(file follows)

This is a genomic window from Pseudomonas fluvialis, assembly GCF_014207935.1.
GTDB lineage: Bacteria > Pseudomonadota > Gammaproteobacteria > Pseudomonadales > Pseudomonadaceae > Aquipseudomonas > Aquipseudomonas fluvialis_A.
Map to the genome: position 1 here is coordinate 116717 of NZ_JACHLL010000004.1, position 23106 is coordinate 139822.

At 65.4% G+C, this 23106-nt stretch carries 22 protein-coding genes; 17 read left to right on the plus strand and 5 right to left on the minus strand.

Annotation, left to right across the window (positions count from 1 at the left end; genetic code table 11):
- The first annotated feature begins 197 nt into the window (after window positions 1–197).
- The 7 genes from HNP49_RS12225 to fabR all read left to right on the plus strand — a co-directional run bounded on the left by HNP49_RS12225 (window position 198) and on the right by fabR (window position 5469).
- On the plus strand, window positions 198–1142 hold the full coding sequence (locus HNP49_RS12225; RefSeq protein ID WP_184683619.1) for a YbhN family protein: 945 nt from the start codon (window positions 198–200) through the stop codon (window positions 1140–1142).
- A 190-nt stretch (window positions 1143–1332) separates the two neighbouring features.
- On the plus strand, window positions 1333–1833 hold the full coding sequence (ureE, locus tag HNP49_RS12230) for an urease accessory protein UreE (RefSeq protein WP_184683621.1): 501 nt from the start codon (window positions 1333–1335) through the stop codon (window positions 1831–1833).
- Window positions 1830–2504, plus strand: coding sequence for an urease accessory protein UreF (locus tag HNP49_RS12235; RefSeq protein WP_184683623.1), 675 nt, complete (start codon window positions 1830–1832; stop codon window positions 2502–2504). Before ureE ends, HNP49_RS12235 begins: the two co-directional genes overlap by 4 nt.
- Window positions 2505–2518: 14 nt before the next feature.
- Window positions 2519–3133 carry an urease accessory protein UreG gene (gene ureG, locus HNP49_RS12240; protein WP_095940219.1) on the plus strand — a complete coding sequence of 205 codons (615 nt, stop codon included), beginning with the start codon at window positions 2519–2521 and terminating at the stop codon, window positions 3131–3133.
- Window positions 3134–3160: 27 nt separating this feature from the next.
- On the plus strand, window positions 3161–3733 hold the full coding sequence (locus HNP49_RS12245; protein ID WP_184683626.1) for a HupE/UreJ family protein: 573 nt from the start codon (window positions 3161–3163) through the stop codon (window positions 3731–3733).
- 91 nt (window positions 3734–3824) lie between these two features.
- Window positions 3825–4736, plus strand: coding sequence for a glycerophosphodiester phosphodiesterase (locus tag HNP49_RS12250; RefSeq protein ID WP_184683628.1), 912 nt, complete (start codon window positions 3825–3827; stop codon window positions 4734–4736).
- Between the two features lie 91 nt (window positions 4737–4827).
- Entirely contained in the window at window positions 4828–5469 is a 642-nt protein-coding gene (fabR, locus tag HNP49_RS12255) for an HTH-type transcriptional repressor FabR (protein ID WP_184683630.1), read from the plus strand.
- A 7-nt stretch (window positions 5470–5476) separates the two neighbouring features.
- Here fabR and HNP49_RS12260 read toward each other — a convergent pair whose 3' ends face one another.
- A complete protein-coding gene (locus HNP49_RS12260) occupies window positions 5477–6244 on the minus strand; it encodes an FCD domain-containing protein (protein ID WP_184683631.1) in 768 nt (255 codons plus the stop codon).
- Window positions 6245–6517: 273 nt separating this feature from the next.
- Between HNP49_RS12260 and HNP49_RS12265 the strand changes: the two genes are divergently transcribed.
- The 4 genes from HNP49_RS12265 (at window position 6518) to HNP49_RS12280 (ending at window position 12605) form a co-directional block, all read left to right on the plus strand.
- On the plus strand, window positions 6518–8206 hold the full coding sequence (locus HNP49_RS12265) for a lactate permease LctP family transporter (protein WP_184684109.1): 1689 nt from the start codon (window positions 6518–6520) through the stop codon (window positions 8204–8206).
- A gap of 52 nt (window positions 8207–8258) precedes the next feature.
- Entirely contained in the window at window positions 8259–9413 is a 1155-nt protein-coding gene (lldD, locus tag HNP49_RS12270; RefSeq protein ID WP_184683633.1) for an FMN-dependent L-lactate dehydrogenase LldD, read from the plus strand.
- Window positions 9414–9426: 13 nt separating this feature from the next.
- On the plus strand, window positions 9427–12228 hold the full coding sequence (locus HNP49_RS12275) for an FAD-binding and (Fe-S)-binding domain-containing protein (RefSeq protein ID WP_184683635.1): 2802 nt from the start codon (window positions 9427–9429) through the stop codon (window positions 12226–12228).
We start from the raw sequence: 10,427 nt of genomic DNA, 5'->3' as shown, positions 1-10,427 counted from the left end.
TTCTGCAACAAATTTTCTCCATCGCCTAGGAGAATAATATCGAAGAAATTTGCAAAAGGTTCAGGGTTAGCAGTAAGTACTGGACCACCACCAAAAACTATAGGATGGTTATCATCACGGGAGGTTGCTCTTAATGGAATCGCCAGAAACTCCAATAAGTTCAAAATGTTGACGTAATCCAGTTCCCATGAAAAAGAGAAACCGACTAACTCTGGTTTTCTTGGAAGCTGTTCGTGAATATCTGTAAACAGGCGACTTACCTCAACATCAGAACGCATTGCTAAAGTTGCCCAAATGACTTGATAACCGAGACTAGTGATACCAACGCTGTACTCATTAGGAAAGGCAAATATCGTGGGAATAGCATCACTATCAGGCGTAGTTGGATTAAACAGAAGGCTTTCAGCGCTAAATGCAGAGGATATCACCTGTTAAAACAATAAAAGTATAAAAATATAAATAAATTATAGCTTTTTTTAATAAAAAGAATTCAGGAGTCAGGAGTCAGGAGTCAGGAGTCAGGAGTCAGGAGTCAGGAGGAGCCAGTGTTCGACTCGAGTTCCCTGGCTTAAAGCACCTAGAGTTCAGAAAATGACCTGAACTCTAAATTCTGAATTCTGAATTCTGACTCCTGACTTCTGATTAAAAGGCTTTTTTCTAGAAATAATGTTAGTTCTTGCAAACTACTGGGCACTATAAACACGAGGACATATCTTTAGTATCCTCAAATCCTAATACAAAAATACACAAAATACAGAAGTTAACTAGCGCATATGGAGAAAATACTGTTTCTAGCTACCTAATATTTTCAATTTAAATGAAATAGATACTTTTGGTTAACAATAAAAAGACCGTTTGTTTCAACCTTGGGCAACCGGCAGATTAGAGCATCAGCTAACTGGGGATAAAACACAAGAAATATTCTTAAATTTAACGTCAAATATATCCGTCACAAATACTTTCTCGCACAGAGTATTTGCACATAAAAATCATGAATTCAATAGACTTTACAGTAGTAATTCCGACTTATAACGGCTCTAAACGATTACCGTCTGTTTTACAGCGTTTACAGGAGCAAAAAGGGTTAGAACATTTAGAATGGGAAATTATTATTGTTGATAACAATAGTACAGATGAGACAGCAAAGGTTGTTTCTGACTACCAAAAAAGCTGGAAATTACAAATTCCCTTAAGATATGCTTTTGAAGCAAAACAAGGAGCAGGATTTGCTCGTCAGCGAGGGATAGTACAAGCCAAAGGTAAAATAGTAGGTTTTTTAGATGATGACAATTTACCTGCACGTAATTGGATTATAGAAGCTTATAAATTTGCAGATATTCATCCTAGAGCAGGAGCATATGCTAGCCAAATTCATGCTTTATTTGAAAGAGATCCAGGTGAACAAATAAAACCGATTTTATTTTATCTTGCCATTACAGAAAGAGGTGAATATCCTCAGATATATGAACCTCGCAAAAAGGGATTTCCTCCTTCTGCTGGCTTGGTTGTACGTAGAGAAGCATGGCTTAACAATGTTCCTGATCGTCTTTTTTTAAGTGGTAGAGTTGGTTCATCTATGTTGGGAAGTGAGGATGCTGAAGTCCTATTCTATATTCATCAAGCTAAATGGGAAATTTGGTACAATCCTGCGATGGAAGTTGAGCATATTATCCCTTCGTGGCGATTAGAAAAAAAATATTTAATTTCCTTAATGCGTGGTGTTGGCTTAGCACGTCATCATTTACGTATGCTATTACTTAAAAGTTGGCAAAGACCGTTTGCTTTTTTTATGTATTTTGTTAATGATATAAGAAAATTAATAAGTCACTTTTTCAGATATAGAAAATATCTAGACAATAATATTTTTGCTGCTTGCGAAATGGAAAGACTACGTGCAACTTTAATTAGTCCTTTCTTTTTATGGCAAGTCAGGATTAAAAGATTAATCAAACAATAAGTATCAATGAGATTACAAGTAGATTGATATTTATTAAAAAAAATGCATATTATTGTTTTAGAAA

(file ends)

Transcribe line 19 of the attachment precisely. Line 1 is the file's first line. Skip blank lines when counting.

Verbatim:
- Entirely contained in the window at window positions 4828–5469 is a 642-nt protein-coding gene (fabR, locus tag HNP49_RS12255) for an HTH-type transcriptional repressor FabR (protein ID WP_184683630.1), read from the plus strand.